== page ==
Lincoln and Chief Justice Taney

by James F. Simon

The clashes between President Abraham Lincoln and Chief Justice Roger B. Taney over slavery, secession, and the president's constitutional war powers went to the heart of Lincoln's presidency. James Simon, author of the acclaimed What Kind of Nation -- an account of the battle between President Thomas Jefferson and Chief Justice John Marshall to define the new nation -- brings to vivid life the passionate struggle during the worst crisis in the nation's history, the Civil War. The issues that underlaid that crisis -- race, states' rights, and the president's wartime authority -- resonate today in the nation's political debate. Lincoln and Taney's bitter disagreements began with Taney's Dred Scott opinion in 1857, when the chief justice declared that the Constitution did not grant the black man any rights that the white man was bound to honor. In the famous Lincoln-Douglas debates, Lincoln attacked the opinion as a warped judicial interpretation of the Framers' intent and accused Taney of being a member of a pro-slavery national conspiracy. In his first inaugural address, President Lincoln insisted that the South had no legal right to secede. Taney, who administered the oath of office to Lincoln, believed that the South's secession was legal and in the best interests of both sections of the country. Once the Civil War began, Lincoln broadly interpreted his constitutional powers as commander in chief to prosecute the war, suspending the writ of habeas corpus, censoring the mails, and authorizing military courts to try civilians for treason. Taney opposed every presidential wartime initiative and openly challenged Lincoln's suspension of the writ of habeas corpus. He accused the president of assuming dictatorial powers in violation of the Constitution. Lincoln ignored Taney's protest, convinced that his actions were both constitutional and necessary to preserve the Union. Almost 150 years after Lincoln's and Taney's deaths, their words and actions reverberate in constitutional debate and political battle. Lincoln and Chief Justice Taney tells their dramatic story in fascinating detail.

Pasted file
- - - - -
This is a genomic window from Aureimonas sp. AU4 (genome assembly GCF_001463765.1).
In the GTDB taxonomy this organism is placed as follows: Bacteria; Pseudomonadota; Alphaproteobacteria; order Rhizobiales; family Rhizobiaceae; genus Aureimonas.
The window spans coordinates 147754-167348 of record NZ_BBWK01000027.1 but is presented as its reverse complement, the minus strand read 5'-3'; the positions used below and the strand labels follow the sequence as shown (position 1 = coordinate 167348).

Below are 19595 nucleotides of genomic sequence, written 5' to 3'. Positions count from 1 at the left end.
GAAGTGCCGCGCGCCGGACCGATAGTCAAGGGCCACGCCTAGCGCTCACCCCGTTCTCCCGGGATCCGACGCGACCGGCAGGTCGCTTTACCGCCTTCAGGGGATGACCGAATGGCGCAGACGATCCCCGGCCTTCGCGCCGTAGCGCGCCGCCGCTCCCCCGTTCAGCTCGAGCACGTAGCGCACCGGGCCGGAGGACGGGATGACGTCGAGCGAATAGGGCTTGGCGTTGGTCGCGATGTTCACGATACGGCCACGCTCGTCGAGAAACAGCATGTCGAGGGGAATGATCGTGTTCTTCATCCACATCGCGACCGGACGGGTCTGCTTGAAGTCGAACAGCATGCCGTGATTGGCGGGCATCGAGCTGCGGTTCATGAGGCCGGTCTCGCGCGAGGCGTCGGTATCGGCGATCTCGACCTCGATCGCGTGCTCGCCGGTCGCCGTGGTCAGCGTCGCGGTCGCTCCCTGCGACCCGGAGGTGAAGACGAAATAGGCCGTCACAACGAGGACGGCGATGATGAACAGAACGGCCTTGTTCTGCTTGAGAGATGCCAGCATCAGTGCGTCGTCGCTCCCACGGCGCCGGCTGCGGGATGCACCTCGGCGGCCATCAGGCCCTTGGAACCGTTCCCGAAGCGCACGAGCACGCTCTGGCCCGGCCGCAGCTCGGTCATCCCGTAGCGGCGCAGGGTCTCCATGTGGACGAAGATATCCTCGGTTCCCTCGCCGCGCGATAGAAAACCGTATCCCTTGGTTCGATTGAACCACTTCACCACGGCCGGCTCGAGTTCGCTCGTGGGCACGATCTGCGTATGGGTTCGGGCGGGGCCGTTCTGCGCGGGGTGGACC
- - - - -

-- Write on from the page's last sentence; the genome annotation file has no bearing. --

Lincoln and Grant

by Edward H. Bonekemper III

Lincoln and Grant is an intimate dual-portrait of President Abraham Lincoln and General Ulysses S. Grant: their ordinary "Western" backgrounds, their early struggles to succeed, and their history-making relationship during the Civil War. Though generally remembered by history as two very different personalities, the soft-spoken Lincoln and often-crude Grant in fact shared a similar drive and determination, as this in-depth character study illustrates.

Lincoln And His Boys